I'm unable to use @replace[] with a % character in string2

Jul 21, 2014
6
0
France
Hi,

I need to replace the blank characters into a string with the '%20' substring.
For example: "foo bar" --> "foo%20bar"

Code:
E:\>set var=foo bar

E:\>echo %var
foo bar

E:\>echo %@replace[ ,%20,%var]
foobar

What? Oh yes, '%' is a special character, I need to escape it:

Code:
E:\>echo %@replace[ ,^%20,%var]
foo

??? I don't understand anymore. Why has the second word vanished? What did TCC understand?

Yet ^% works well outside the @replace function:
Code:
E:\>echo ^%20
%20
So how should I do to obtain "foo%20bar"?
 
Apr 18, 2014
301
9
You need to use two percent signs, both escaped...
Code:
d:\>echo %@replace[ ,^%^%20,%var]
foo%20bar
 

Charles Dye

Super Moderator
Staff member
May 20, 2008
4,491
90
Albuquerque, NM
prospero.unm.edu
Here's one way:
Code:
echo %@replace[ ,`%20`,%var]

Percent signs are always going to cause headaches for you. If you want to do anything further with the returned string, you may need to double the percent sign inside the strong quotes. Or play games with SETDOS /X.
 

samintz

Scott Mintz
May 20, 2008
1,511
18
Solon, OH, USA
This also works, but Rex will need to explain why the percents need to be quadrupled.
Code:
echo %@replace[ ,%%%%20,foo bar]
 

samintz

Scott Mintz
May 20, 2008
1,511
18
Solon, OH, USA
I sort of understand that it is creating foo%20bar and replacing %20bar with nothing because that env var is undefined. You can see this by:
Code:
set 20bar=hello
echo %@replace[ ,%%20,foo bar]
foohello
 
Jul 21, 2014
6
0
France
Thanks all for your answers, they work well.

Scott, your explanation is lucid and probably right. But the behavior of TCC differs depending on the function :
Code:
E:\>echo %@insert[2,^%20,abcd]
ab%20cd
With @insert[], one ^% is enough. But with @replace[], I have to use two ^%:
Code:
E:\>echo %@replace[ab,^%20,abcd]
ECHO est OFF

E:\>echo %@replace[ab,^%^%20,abcd]
%20cd

By the way, Charles, what is the meaning of back quotes (in `%20%`)? I found nothing about them in the help file.
I first thought that they were used to escape a whole string, but it's not so simple:
Code:
E:\>set 20bar=hello

E:\>echo %@replace[ ,`%20`,foo bar]
foo%20bar

E:\>set a=%@replace[ ,`%20`,foo bar]

E:\>echo %a
foohello
 

Charles Dye

Super Moderator
Staff member
May 20, 2008
4,491
90
Albuquerque, NM
prospero.unm.edu
By the way, Charles, what is the meaning of back quotes (in `%20%`)? I found nothing about them in the help file.
I first thought that they were used to escape a whole string, but it's not so simple:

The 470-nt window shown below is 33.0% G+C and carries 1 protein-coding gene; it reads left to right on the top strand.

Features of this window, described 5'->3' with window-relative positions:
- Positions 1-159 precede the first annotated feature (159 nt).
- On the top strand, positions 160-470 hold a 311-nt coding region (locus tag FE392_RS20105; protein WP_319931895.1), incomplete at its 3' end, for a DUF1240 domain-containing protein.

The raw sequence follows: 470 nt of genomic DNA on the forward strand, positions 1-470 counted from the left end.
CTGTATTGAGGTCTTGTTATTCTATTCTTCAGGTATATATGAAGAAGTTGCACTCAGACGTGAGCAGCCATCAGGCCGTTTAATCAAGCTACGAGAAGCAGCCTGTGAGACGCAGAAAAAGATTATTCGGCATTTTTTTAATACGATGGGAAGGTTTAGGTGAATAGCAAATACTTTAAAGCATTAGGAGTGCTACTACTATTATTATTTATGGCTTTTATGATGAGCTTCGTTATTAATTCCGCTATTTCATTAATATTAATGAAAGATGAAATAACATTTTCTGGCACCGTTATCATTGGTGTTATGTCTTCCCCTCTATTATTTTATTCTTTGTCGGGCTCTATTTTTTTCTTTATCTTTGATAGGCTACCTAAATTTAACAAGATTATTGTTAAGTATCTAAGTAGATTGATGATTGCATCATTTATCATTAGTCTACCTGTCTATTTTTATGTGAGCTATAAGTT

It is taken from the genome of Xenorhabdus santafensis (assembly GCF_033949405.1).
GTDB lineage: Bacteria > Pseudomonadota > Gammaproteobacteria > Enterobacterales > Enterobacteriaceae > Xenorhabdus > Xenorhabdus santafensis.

Code:
E:\>set 20bar=hello

E:\>echo %@replace[ ,`%20`,foo bar]
foo%20bar

E:\>set a=%@replace[ ,`%20`,foo bar]

E:\>echo %a
foohello

Sorry, I missed this post. Yes, strong quotes prevent all variable expansion on whatever they enclose. So, for example:
Code:
set a=%@replace[ ,`%20`,foo bar]
will put replace any spaces in "foo bar" with the string "%20". You can verify that that is indeed what gets stored by typing:
Code:
set a

But stashing percent signs in an environment variable doesn't disarm them. They can still be used for variable expansion later on. So if you type:
Code:
echo %a
TCC wil expand replace %A with the value of environment variable A; then expand that string, replacing the %20BAR with the value of the 20BAR variable. (Or maybe with the 20th batch parameter or alias parameter, followed by "BAR".) You can use use this technique to delay variable expansion, saving expressions to be evaluated at a later time. You'll find more information under HELP QUOTING. (Rex calls these strong quotes "back quotes". I call that a "grave" misnomer, but never mind....)
 
May 20, 2008
11,520
102
Syracuse, NY, USA
The difference between these is puzzling.
Code:
v:\> echo %@insert[0,^%20,abcd]
%20abcd

v:\> echo %@replace[ab,^%20,abcd]
ECHO is OFF

v:\> echo %@replace[ab,^%^%20,abcd]
%20cd
@REPLACE's behavior is no surprise, but after the @INSERTion ("%20abcd") I'd expect ECHO to produce the value of the environment variable named "20abcd" (as Charles described).
 
May 20, 2008
11,520
102
Syracuse, NY, USA
You're not inserting "%20", you're inserting "^%20".
There's still a difference. Why doesn't @REPLACE[bc,^%20,abcd] replace "bc" with "^%20"? If it did, I'd ecpect to see the "%20" below.
Code:
v:\> echo %@replace[bc,^%20,abcd]
ECHO is OFF
With @REPLACE[] two escapes are needed.
Code:
v:\> echo %@replace[bc,^^^%20,abcd]
a%20d
 

rconn

Administrator
Staff member
May 14, 2008
12,404
152
Why would you think they would be identical? They serve different purposes.

@REPLACE does an internal "unescape" of its arguments. It has to in order to substitute special characters; @INSERT doesn't have that issue. (Note -- this is 20-year-old behavior!)
 
May 20, 2008
11,520
102
Syracuse, NY, USA
Why would you think they would be identical? They serve different purposes.

@REPLACE does an internal "unescape" of its arguments. It has to in order to substitute special characters; @INSERT doesn't have that issue. (Note -- this is 20-year-old behavior!)
What special characters? Are there characters which @INSERT can't insert because @INSERT doesn't do a similar internal "unescape"?

Yes, they have different names and they do different things. But there's something to be said for consistent behavior. On the surface (even now, to me) there doesn't seem to be a need for them to behave differently. How's the new (or old) user supposed to figure these things out?
 

rconn

Administrator
Staff member
May 14, 2008
12,404
152
There is absolutely no chance that I'm going to break a few zillion existing batch files and aliases to solve an imaginary consistency problem for you ...

You can put anything in @INSERT, but you have to unescape the line afterwards. There's no way I could do the same thing in @REPLACE, unless I disallowed all special characters in the arguments.
 
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